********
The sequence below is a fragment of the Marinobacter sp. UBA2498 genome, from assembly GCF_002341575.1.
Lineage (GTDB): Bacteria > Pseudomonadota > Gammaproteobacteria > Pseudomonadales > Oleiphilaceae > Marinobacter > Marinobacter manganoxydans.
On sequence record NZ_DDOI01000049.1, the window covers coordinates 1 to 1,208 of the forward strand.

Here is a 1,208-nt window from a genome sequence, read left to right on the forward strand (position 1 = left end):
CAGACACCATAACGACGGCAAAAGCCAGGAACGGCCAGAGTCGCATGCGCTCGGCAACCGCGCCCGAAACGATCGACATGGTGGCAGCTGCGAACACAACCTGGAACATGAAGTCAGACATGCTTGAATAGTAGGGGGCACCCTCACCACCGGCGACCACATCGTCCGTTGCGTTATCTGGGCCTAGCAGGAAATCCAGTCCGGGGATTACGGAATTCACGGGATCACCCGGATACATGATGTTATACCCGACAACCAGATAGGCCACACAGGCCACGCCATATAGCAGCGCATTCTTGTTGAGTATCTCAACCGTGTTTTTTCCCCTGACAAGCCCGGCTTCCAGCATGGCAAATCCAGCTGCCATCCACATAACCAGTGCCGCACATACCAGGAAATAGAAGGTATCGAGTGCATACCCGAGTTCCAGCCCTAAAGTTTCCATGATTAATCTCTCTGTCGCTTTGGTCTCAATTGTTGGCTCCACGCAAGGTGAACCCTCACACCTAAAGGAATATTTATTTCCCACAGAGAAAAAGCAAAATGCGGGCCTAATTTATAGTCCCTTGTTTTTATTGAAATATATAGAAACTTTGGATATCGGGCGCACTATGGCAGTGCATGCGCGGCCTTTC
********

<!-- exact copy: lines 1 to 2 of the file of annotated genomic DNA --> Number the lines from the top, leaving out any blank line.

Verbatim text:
The sequence below is a fragment of the Marinobacter sp. UBA2498 genome, from assembly GCF_002341575.1.
Lineage (GTDB): Bacteria > Pseudomonadota > Gammaproteobacteria > Pseudomonadales > Oleiphilaceae > Marinobacter > Marinobacter manganoxydans.